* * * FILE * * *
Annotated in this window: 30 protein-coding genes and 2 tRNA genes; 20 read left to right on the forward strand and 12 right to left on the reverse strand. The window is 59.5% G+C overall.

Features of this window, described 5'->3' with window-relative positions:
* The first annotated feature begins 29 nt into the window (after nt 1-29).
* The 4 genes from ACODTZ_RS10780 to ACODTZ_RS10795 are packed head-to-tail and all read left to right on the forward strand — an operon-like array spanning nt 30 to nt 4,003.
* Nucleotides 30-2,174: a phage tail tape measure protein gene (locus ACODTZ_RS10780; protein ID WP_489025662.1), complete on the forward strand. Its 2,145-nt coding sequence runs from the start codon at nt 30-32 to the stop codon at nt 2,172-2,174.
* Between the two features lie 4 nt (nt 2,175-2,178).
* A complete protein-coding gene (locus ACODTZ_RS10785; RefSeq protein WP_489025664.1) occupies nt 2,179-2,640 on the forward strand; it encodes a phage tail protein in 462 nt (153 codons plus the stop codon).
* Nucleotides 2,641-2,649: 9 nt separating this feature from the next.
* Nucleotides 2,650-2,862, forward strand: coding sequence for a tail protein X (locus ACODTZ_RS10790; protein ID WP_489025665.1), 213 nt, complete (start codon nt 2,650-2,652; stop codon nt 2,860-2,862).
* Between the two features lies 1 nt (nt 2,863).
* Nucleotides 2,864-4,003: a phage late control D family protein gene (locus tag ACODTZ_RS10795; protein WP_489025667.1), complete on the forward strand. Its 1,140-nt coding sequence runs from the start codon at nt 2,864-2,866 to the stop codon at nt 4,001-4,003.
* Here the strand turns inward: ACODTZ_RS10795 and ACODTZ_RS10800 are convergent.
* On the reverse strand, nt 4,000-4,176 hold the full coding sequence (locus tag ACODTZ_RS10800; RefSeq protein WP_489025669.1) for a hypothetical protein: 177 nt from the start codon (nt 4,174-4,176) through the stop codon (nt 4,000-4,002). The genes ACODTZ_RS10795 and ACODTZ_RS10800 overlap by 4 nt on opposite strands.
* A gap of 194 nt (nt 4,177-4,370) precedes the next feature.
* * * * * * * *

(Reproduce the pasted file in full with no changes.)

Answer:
Annotated in this window: 30 protein-coding genes and 2 tRNA genes; 20 read left to right on the forward strand and 12 right to left on the reverse strand. The window is 59.5% G+C overall.

Features of this window, described 5'->3' with window-relative positions:
* The first annotated feature begins 29 nt into the window (after nt 1-29).
* The 4 genes from ACODTZ_RS10780 to ACODTZ_RS10795 are packed head-to-tail and all read left to right on the forward strand — an operon-like array spanning nt 30 to nt 4,003.
* Nucleotides 30-2,174: a phage tail tape measure protein gene (locus ACODTZ_RS10780; protein ID WP_489025662.1), complete on the forward strand. Its 2,145-nt coding sequence runs from the start codon at nt 30-32 to the stop codon at nt 2,172-2,174.
* Between the two features lie 4 nt (nt 2,175-2,178).
* A complete protein-coding gene (locus ACODTZ_RS10785; RefSeq protein WP_489025664.1) occupies nt 2,179-2,640 on the forward strand; it encodes a phage tail protein in 462 nt (153 codons plus the stop codon).
* Nucleotides 2,641-2,649: 9 nt separating this feature from the next.
* Nucleotides 2,650-2,862, forward strand: coding sequence for a tail protein X (locus ACODTZ_RS10790; protein ID WP_489025665.1), 213 nt, complete (start codon nt 2,650-2,652; stop codon nt 2,860-2,862).
* Between the two features lies 1 nt (nt 2,863).
* Nucleotides 2,864-4,003: a phage late control D family protein gene (locus tag ACODTZ_RS10795; protein WP_489025667.1), complete on the forward strand. Its 1,140-nt coding sequence runs from the start codon at nt 2,864-2,866 to the stop codon at nt 4,001-4,003.
* Here the strand turns inward: ACODTZ_RS10795 and ACODTZ_RS10800 are convergent.
* On the reverse strand, nt 4,000-4,176 hold the full coding sequence (locus tag ACODTZ_RS10800; RefSeq protein WP_489025669.1) for a hypothetical protein: 177 nt from the start codon (nt 4,174-4,176) through the stop codon (nt 4,000-4,002). The genes ACODTZ_RS10795 and ACODTZ_RS10800 overlap by 4 nt on opposite strands.
* A gap of 194 nt (nt 4,177-4,370) precedes the next feature.